AN EPISODE FROM THE PRAGUE LINGUISTIC CIRCLE HISTORY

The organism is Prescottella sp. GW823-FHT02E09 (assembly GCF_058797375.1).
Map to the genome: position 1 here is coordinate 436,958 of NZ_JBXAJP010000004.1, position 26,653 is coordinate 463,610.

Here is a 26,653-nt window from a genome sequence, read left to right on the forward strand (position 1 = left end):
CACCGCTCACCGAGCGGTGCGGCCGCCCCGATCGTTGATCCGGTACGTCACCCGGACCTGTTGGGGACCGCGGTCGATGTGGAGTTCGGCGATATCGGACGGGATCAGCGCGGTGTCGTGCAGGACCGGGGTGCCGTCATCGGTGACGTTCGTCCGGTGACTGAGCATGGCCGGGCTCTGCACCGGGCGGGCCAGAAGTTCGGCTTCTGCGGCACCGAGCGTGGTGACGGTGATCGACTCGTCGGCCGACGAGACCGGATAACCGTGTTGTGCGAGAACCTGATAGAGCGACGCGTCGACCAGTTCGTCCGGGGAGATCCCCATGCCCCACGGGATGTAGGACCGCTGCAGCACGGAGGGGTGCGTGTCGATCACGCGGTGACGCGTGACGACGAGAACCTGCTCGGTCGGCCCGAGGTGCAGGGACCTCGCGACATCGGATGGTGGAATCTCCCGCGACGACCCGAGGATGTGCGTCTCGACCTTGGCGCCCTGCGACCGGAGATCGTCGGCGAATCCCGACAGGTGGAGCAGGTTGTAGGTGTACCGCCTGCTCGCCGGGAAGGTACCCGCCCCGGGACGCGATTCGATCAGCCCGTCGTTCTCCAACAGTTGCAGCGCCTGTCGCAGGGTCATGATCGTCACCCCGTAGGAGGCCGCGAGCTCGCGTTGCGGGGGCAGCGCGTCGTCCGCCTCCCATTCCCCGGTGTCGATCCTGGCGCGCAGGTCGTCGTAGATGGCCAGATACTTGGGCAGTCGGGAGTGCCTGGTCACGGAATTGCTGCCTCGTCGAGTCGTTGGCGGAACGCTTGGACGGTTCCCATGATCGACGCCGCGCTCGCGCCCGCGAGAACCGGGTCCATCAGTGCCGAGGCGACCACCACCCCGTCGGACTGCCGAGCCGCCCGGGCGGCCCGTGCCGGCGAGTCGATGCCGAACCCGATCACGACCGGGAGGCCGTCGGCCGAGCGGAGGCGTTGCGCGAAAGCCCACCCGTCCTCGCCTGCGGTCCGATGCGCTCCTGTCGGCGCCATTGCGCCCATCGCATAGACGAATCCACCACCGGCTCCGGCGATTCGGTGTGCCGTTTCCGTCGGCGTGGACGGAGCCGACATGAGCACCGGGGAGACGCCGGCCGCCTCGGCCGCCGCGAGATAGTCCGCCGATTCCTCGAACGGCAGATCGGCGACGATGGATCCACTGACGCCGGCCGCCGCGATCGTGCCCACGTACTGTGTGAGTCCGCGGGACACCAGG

The history of the Prague Linguistic Circle (hereinafter PLC) has attracted the attention of numerous researchers. Over the past decade a series of documents has been issued in Czech Republic and the USA, as well as the Russian edition of letters and notes of N. Trubetskoy, part of the epistolary intercourse of R. Jacobson, S. Kartsevsky and others. [see Havránková, 2015; Havránková, 2008; Vachek, 1983; Letters, 2004; Dostal, 1995; Luelsdorff, 1994; Toman, 1994; Toman, 1995; Steiner, 2012; Roman Jacobson, 1999; Baran, 1998; Baran, 2000]. PLC was created in 1926 and became an example of successful integration of the represantatives of the Russian philological thought of 1910-20s into the European scientific process. It let them take leading positions in the process of creating a fundamentally new direction in linguistics – structural linguistics, which served as the basis of the European structuralism. Let us recall that after decades the contribution of PLC was described by R. Jacobson the following way: “It is well known that this Prague Community <...> gave a powerful and longstanding impulse to the development of linguistic thought in Europe and elsewhere” [18, p. 349]. Remembering the details of the organization of the circle, he wrote: “In March 1925 the leading Czech scientist, both in English studies and in general linguistics, Vilém Mathesius along with his faithful younger companion, also an expert in these areas, Bohumil Trnka, invited Sergei Kartsevsky and me for a consultative meeting. Mathesius began with the announcement of two events. The first event was the tenth anniversary of the Moscow Linguistic Circle <...>; the creation of this circle in 1915 and its heavy activity has been stimulating the development of Russian and international linguistics and poetics for a long time. When I came to Prague in 1920, Mathesius asked me about the structure and work of the Moscow circle. Then he said: “We need the same circle here <...>” [18, p. 348-349]. The fact that R. Jacobson was elected the Vice-Chairman of the circle, adequately reflects the balance of intellectual forces in this scientific association even from a formal point of view.